5 Golden Rules for Selling a Country Property

Selling a country/rural property is a very different beast to selling a property in a town or city. Here is a quick guide for ensuring a successful outcome. For more advice check out our Country Property page.

1 Identify your market –

Most buyers reasons for moving generally fall somewhere between the spectrum of Necessity and Desire. Necessity – I NEED to move for a job, school catchment, a growing family etc. Desire – I’d LIKE to move as I want a view, to escape the ‘rat run’, to have access to the coast etc. Both play an important part in any decision, but whereas purchasing in a town or city may fall closer to the ‘Necessity’ side of the scale, a move to the countryside (whilst factoring in practical considerations) often falls within the ‘Desire’ camp.

This is key when determining ‘who are you selling to’. If the property is near a local school it may well appeal to younger families, but could actually deter older couples whose children have already flown the nest. If the property is on a steep gradient or has a stepped garden, then it may have lesser appeal to those moving into the area to retire. Tailoring the marketing – even down to the wording in the brochure, is key into creating that all-important right first impression.

2 Choose your timing carefully

Properties look more attractive in better weather. A cliché, but true. This is doubly so for country properties, as a large part of their appeal is going to be the immediate location, which clearly will be more appealing bathed in sunlight rather than rain! With, in our experience, over 40% of buyers coming from outside the area, those who have far to travel will often check they can be reasonably assured of good weather when they book a viewing. Equally, your agent should be aware of any upcoming distractions or events which could lead to a change in demand when you’re looking to launch onto the market (general elections, budget announcements, and school holidays are the more obvious ones). Country properties can be more susceptible to this than town properties if the buyer is seeking a lifestyle ideal.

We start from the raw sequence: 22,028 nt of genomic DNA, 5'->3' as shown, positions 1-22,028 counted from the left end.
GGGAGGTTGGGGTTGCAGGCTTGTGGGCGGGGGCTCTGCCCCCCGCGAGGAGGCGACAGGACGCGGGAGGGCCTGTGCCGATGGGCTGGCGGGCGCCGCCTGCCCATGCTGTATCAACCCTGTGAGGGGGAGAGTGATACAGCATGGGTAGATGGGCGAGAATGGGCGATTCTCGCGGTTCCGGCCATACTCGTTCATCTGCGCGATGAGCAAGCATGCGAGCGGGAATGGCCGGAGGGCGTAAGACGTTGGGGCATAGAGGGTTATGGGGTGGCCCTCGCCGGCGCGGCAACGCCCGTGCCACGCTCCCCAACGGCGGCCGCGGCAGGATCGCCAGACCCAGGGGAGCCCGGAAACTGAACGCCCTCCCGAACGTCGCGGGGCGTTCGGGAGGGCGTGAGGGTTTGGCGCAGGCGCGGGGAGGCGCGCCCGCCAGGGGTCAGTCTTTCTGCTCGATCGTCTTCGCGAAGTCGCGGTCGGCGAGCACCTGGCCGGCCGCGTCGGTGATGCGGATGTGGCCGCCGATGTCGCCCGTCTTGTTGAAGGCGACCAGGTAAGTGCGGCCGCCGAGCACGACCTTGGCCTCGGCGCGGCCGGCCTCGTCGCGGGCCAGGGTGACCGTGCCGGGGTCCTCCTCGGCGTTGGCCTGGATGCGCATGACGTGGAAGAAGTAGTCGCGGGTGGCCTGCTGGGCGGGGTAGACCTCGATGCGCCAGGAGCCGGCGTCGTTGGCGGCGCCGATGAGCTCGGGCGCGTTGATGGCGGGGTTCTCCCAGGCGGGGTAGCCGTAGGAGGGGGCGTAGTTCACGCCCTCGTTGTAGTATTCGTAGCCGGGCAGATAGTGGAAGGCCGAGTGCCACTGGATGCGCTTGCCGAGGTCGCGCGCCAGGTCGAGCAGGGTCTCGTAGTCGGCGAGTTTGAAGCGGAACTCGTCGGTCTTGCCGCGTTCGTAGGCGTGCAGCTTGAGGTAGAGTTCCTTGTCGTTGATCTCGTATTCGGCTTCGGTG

3 Presentation is key

Whatever a buyer’s reason for moving, a country property must most of all be appealing to the eye before it can win over your buyer’s heart. Your buyer may not be overly familiar with the area, and so that ‘first impression’ can make or break the property. Whether its having a professional ‘stager’ in to dress the home for photographs, an elevated shot to encompasses the surrounding fields, a Virtual Tour to expand on the advantages of choosing your home: ensuring that your property is presented in the best possible light is paramount. Remember also to make it welcoming on viewing days: a lit woodburner on cooler days, a welcoming coffee, warm lighting, comfy cushions on the garden furniture: you’re selling a lifestyle so be sure to demonstrate it well.

4 Why will they choose your home over others?

Whist it is hoped that your buyer has taken the time to research the area, discovered the hidden walks and sedate picnic areas, eaten in the local pub and worked out the commute to work (all before arranging a viewing), the fact is that most people who look at country properties are looking within a radius. This radius can be of the coast, a town, or even within a radius of existing family. It doesn’t matter what it is; what does matter is that it is likely your village is one of several that ‘tick the box’. Extolling the unique quirks and virtues of both your home and the area you live in is what will help your property stand apart from the rest.

5 Pick the right agent A.K.A Local Knowledge, National Reach

Perhaps an obvious point, but one that is easily overlooked in the modern world of slick marketing and the hunt for the lowest quote. It is likely that your home will be the most expensive asset you will ever own. To ensure a successful outcome, properties require a deft touch and an experienced hand at the tiller, and a competent, knowledgeable agent will be able to demonstrably achieve the best possible price for you. How this is achieved clearly differs from house to house, agent to agent, but any firm worth their salt should be able to lay a clear strategy outlining timeframes, the target market, likely reception, and objections to overcome.

A final imperative for a country property: the agent must be able to evidence an in-depth local knowledge to inform and assist buyers who are unlikely to be familiar with the area. Intertwined with that is the ability to reach a wider audience nationally. Both form the very crux of successful marketing of country properties. For more advice check out our Country Property page.

Polly Greenway

Polly Greenway

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